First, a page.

This trip to the market, they had muscadines (the red grapes, as opposed to scuppernongs, which are green) so this recipe worked perfectly. Thanks to my busy schedule this week, I didn’t have time to go to the store to pick up mustard seeds and white wine vinegar (which are in the original recipe) but that gave me the chance to experiment with other ingredients I did have. It definitely changed the flavor from the original recipe, but I think it turned out very well–the grapes have a perfect pickle-y bite and the warm spices help deepen their flavor. Next time I have all the ingredients I plan on making this as per the original recipe to compare–these grapes are so tasty it’s definitely worth making time and again!

1 pound muscadine grapes
1 cup red wine vinegar
1 cup granulated sugar
1 1/2 tsp coriander seeds
1 tsp black peppercorns
1 cinnamon stick (2 1/2 inches)
1 bay leaf
1/2 tsp sea salt

-Rinse and dry grapes, halve them, and remove the seeds. Place grapes in a bowl.
-Place coriander, peppercorns, and cinnamon in a saucepan and toast them until they are fragrant.
-Add vinegar, sugar, bay leaf, and salt and bring to a boil.
-Immediately pour the mixture over the grapes, and set aside to cool.
-Cover the bowl and refrigerate for at least 8 hours (you can also pour the grapes and brine into jars before popping them in the fridge).

You can also find this recipe on Punk Domestics!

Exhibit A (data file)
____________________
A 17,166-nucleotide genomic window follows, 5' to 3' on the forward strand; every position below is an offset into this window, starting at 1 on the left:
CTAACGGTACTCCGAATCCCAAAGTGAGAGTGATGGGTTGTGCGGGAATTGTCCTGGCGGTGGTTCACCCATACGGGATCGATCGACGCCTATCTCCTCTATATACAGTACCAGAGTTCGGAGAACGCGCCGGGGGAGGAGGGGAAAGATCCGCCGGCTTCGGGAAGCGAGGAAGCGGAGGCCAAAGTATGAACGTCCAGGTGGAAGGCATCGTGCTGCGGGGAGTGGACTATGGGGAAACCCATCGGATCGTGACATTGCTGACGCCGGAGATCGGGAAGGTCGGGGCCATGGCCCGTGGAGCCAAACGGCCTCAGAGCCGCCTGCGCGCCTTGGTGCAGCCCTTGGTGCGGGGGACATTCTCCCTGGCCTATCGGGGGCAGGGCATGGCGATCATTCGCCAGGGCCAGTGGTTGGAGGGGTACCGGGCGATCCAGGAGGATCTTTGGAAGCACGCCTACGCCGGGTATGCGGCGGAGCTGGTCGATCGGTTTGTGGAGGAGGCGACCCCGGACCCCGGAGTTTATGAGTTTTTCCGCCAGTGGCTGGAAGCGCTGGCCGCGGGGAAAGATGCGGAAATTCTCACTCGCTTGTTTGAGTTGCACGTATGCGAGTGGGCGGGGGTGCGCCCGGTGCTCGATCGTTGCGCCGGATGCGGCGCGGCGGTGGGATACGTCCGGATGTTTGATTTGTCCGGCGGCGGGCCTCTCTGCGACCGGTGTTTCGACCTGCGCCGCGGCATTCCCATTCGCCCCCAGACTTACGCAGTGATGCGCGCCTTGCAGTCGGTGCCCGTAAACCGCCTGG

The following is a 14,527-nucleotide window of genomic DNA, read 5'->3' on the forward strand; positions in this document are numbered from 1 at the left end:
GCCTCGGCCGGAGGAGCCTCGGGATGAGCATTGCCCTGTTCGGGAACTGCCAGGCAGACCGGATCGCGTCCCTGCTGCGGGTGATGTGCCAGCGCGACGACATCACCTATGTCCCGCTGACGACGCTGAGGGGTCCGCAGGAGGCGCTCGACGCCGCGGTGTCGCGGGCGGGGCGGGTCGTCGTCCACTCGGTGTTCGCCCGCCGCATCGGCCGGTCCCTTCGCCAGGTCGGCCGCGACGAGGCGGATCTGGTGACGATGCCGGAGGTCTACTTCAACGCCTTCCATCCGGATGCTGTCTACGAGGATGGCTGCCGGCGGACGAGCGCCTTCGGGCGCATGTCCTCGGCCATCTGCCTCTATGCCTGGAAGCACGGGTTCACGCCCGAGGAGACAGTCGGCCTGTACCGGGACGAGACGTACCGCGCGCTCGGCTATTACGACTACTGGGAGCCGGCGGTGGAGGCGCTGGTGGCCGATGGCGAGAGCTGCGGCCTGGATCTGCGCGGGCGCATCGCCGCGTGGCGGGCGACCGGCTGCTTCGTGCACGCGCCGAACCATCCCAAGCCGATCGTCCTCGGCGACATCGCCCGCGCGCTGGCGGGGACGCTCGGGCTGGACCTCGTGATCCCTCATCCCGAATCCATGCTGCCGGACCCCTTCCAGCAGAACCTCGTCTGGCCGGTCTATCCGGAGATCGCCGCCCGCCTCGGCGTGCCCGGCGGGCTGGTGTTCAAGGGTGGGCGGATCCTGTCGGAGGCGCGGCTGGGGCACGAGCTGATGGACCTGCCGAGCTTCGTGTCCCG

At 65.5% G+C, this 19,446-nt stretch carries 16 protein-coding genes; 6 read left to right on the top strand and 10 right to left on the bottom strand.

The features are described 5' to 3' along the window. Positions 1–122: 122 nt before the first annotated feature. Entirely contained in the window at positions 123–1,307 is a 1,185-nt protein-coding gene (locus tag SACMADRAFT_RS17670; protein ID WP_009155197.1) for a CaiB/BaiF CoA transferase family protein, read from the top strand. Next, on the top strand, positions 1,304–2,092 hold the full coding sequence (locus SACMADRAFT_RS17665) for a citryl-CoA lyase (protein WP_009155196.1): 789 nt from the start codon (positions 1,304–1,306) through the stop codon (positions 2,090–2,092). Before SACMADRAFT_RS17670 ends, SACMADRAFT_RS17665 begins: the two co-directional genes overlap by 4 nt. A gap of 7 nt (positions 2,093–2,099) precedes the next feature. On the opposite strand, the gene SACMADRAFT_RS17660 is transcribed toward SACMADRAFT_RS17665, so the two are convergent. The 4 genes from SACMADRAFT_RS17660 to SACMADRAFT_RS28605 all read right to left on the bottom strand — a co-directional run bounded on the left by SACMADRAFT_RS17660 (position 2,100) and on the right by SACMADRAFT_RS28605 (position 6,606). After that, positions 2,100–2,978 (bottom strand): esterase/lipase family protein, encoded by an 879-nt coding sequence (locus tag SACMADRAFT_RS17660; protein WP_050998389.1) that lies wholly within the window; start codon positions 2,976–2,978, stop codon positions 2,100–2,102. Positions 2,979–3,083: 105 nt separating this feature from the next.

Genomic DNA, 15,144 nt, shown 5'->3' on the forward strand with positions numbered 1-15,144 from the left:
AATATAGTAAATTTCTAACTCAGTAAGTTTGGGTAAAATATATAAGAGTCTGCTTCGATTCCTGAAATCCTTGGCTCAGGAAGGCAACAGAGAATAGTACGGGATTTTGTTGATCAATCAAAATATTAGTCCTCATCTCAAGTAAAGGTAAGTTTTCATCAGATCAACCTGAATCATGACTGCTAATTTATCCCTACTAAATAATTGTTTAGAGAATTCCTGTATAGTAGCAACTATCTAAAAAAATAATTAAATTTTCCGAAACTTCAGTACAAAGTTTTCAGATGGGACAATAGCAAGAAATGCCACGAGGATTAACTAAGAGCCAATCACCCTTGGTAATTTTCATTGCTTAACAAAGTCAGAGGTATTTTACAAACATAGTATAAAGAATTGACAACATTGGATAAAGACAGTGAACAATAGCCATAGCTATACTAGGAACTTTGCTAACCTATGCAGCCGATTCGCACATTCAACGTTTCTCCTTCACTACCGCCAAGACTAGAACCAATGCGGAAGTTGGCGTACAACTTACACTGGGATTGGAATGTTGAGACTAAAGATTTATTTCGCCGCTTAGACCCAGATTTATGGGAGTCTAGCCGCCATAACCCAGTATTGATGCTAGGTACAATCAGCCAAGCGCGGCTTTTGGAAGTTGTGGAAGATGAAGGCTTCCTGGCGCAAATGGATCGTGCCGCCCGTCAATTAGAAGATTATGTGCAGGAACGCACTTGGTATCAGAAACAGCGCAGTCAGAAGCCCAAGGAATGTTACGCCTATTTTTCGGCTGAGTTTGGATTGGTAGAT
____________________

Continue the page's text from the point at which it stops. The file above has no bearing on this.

Pickled Muscadine Grapes on Punk Domestics

What’s Been Inspiring Me Lately

I have found so many great blogs lately, and there are a slew of great posts that have been inspiring me to create tasty autumn recipes. Here are some of my favorites I’ve turned to in recent weeks:

Cola Magic: This. Recipe. You really have to try it–it’s tasty and complex, and it tastes like you’re consuming real, identifiable food items. Truly a treat. I’m pretty much in love with this blog all around, so I recommend perusing some other posts too.

Chai Syrup: As you may have guessed, autumn is a time when I make many, many syrups and other goodies that I can add to my beverages to spice them up or that I can use to soothe a sore throat (less of an issue here than in Iowa, it seems.) This one is *incredible.* So flavorful, and her suggestion to toast the spices is one I’ve been singing the praises of for quite some time. A couple things I’ll add: for this (and the cola syrup above) you can make it stronger tasting by bringing it to a boil, turning the eye off, covering it, and letting it sit for quite a while (hours) before adding the sugar and boiling. Both are incredible without doing that, so that’s just if you want to be punched in the face with extra flavor. Also, if you have trouble fitting the dried spices into a tea ball for making tea without the syrup, you can blitz them in a coffee grinder for a couple seconds (make sure to use one that’s separate from your coffee, or it will all taste like coffee.)